Former Texas Rep. Beto O’Rourke became the latest 2020 Democratic presidential hopeful to weigh in on the allegations of unwanted touching and kissing leveled against former Vice President Joe Biden.
O’Rourke, who currently sits third in the polls alongside Sen. Kamala Harris of California and behind Biden and Sen. Bernie Sanders of Vermont, praised the “courage” of the women who have come forward to accuse the former vice president of inappropriate behavior.
“We need to listen to those who are raising their stories who have the courage to come forward to share their experience and also to be part of the conversation about either his candidacy or how he fares as a contender for the nomination if he jumps in,” O’Rourke said Wednesday during an appearance at the National Action Network conference.
O’Rourke added: “I think ultimately that will be a decision for him to make but I’m glad people are willing to and have the courage to step up. They must be heard and must be listened to.”
The mounting scandal surrounding Biden, who has yet to officially enter the 2020 Democratic fray despite being seen as the frontrunner to challenge President Trump in the general election, started with allegations made by former Nevada state assemblywoman Lucy Flores that Biden kissed her on the back of her head during a 2014 campaign rally supporting her bid for lieutenant governor.
Flores made the accusations in a piece in New York magazine in which she accused the former vice president of approaching her from behind, putting his hands on her shoulders, sniffing her hair and kissing her on the back of the head.
"The vice president of the United States of America had just touched me in an intimate way reserved for close friends, family, or romantic partners — and I felt powerless to do anything about it," she wrote.
Since then three other women have come forward to accuse Biden of unwanted touching during public events.
Amy Lappos, a former aide to Connecticut Democrat Rep. Jim Himes, claims Biden grabbed her during a $1,000-per-plate October 2009 fundraiser.
“It wasn’t sexual, but he did grab me by the head," Lappos said. “He put his hand around my neck and pulled me in to rub noses with me. When he was pulling me in, I thought he was going to kiss me on the mouth.”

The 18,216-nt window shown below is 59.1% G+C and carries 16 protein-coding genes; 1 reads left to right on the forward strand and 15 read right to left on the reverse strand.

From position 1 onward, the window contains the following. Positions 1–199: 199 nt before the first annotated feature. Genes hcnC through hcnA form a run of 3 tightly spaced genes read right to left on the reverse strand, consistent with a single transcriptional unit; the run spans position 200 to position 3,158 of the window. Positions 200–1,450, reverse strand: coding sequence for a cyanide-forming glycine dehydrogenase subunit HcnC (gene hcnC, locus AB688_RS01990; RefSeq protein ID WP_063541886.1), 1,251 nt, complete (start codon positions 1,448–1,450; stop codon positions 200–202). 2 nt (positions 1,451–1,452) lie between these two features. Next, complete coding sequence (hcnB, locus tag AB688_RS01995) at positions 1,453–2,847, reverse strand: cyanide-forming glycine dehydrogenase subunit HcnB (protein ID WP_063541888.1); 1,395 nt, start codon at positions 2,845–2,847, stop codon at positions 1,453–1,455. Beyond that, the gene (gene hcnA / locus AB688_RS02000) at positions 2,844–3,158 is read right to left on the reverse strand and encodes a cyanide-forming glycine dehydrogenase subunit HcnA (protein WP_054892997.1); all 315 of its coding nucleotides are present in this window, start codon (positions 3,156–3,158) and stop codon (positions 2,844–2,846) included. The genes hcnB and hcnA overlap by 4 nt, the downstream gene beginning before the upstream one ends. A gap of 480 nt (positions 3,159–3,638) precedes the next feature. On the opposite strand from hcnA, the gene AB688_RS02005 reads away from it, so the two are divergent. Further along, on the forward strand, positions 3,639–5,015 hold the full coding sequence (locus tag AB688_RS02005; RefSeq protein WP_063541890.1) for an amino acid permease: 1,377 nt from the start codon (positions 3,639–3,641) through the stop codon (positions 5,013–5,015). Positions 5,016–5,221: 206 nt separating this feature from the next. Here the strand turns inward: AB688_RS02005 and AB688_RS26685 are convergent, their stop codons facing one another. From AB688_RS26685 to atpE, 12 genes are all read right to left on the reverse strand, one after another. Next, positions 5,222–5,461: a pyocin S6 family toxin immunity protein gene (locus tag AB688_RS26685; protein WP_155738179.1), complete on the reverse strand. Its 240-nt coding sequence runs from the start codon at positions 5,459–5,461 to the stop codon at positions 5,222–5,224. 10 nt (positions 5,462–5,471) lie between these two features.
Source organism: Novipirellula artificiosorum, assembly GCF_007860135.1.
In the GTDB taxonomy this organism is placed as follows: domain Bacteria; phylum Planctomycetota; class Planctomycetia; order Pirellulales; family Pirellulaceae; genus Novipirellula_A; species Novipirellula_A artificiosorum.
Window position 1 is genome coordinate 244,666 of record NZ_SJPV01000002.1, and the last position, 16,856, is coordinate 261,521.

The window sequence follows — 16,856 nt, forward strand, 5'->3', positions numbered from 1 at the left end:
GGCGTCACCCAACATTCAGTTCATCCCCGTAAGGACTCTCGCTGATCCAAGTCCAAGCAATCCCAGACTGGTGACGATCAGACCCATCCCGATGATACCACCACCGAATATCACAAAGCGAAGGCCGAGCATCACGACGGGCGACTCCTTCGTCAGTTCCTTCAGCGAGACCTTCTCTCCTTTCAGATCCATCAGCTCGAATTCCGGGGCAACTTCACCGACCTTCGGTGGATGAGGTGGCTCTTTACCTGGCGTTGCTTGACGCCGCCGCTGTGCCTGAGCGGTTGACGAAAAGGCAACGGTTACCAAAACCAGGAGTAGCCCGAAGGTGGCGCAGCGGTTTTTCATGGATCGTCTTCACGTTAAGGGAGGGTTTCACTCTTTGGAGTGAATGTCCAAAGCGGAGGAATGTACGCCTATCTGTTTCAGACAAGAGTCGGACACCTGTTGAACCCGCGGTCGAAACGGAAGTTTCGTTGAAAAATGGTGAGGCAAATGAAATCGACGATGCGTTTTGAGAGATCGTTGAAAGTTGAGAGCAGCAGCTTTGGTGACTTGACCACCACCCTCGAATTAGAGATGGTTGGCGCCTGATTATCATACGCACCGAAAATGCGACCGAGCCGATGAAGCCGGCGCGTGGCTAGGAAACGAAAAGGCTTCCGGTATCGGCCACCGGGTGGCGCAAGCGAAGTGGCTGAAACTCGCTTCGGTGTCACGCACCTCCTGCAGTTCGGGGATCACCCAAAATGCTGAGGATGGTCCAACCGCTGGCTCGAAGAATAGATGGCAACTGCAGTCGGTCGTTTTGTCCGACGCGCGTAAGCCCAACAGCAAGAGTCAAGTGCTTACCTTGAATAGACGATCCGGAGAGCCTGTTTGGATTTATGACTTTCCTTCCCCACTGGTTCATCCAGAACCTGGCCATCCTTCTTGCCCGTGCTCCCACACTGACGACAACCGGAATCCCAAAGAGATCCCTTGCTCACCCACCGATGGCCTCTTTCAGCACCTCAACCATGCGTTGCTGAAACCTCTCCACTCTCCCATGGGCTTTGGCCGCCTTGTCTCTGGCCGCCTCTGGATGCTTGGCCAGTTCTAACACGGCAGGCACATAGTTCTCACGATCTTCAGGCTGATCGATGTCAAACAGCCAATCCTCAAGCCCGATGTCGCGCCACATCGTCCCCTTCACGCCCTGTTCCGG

The New York Times reported that writer D.J. Hill said Biden in 2012 put his hand on her shoulder, then dropped it down her back in a way that made her "very uncomfortable" while Hill and her husband posed for pictures with him at a fundraiser in Minneapolis. Former college student Caitlyn Caruso also told the paper that Biden "rested his hand on her thigh — even as she squirmed in her seat to show her discomfort — and hugged her 'just a little bit too long' at an event on sexual assault at the University of Nevada at Las Vegas.
Biden’s prospective Democratic opponents have been quick to weigh in, with many expressing support for his accusers while questioning whether or not Biden should enter the 2020 race.
Sen. Amy Klobuchar, D-Minn., told ABC's “This Week” on Sunday that she has no reason to doubt the allegations made by Flores. Sanders said during an interview with CBS' "Face the Nation” – when only Flores’ allegation was made public - that while he has no reason not to believe Flores, he doesn’t believe that “one incident alone” would disqualify Biden from running for the White House.
“That’s a decision for the vice president to make," Sanders said. "I’m not sure that one incident alone disqualifies anybody."
Biden – who is expected to soon launch his 2020 presidential bid – has denied ever acting inappropriately toward Flores and his spokesperson referred Fox News' requests for comment on the new allegation to Biden's earlier statements.
"In my many years on the campaign trail and in public life, I have offered countless handshakes, hugs, expressions of affection, support and comfort," Biden said in his own statement Sunday. "And not once -- never -- did I believe I acted inappropriately. If it is suggested I did so, I will listen respectfully. But it was never my intention."
Biden added: "I may not recall these moments the same way, and I may be surprised at what I hear. But we have arrived at an important time when women feel they can and should relate their experiences, and men should pay attention. And I will.”
Fox News’ Bryan Llenas and Gregg Re contributed to this report.